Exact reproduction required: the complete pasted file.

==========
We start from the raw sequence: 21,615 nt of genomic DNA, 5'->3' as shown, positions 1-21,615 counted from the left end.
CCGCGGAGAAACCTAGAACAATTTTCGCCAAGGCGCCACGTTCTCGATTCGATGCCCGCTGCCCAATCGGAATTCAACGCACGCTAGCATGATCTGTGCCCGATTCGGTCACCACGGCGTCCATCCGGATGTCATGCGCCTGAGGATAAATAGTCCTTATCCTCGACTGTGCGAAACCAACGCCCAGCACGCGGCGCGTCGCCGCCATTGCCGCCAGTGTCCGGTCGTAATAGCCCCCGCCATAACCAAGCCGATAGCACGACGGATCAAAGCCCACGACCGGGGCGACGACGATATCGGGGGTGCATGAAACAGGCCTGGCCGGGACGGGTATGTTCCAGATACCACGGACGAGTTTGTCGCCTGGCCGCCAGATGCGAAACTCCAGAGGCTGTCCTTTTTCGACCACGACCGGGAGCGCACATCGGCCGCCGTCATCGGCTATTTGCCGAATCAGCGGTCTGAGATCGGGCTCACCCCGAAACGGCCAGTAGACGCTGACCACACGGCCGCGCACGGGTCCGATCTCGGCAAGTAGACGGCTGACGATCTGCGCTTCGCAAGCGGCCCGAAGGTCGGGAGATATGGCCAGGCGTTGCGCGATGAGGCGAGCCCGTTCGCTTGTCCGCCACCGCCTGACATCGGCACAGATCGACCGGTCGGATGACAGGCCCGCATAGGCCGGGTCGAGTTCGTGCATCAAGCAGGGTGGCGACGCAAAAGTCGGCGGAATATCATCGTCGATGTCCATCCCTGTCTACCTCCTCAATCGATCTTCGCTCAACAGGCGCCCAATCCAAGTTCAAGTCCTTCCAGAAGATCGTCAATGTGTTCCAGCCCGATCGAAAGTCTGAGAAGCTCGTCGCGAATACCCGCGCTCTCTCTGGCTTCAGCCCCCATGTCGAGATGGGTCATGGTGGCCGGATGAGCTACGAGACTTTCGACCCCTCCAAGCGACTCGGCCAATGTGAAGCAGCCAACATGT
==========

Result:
We start from the raw sequence: 21,615 nt of genomic DNA, 5'->3' as shown, positions 1-21,615 counted from the left end.
CCGCGGAGAAACCTAGAACAATTTTCGCCAAGGCGCCACGTTCTCGATTCGATGCCCGCTGCCCAATCGGAATTCAACGCACGCTAGCATGATCTGTGCCCGATTCGGTCACCACGGCGTCCATCCGGATGTCATGCGCCTGAGGATAAATAGTCCTTATCCTCGACTGTGCGAAACCAACGCCCAGCACGCGGCGCGTCGCCGCCATTGCCGCCAGTGTCCGGTCGTAATAGCCCCCGCCATAACCAAGCCGATAGCACGACGGATCAAAGCCCACGACCGGGGCGACGACGATATCGGGGGTGCATGAAACAGGCCTGGCCGGGACGGGTATGTTCCAGATACCACGGACGAGTTTGTCGCCTGGCCGCCAGATGCGAAACTCCAGAGGCTGTCCTTTTTCGACCACGACCGGGAGCGCACATCGGCCGCCGTCATCGGCTATTTGCCGAATCAGCGGTCTGAGATCGGGCTCACCCCGAAACGGCCAGTAGACGCTGACCACACGGCCGCGCACGGGTCCGATCTCGGCAAGTAGACGGCTGACGATCTGCGCTTCGCAAGCGGCCCGAAGGTCGGGAGATATGGCCAGGCGTTGCGCGATGAGGCGAGCCCGTTCGCTTGTCCGCCACCGCCTGACATCGGCACAGATCGACCGGTCGGATGACAGGCCCGCATAGGCCGGGTCGAGTTCGTGCATCAAGCAGGGTGGCGACGCAAAAGTCGGCGGAATATCATCGTCGATGTCCATCCCTGTCTACCTCCTCAATCGATCTTCGCTCAACAGGCGCCCAATCCAAGTTCAAGTCCTTCCAGAAGATCGTCAATGTGTTCCAGCCCGATCGAAAGTCTGAGAAGCTCGTCGCGAATACCCGCGCTCTCTCTGGCTTCAGCCCCCATGTCGAGATGGGTCATGGTGGCCGGATGAGCTACGAGACTTTCGACCCCTCCAAGCGACTCGGCCAATGTGAAGCAGCCAACATGT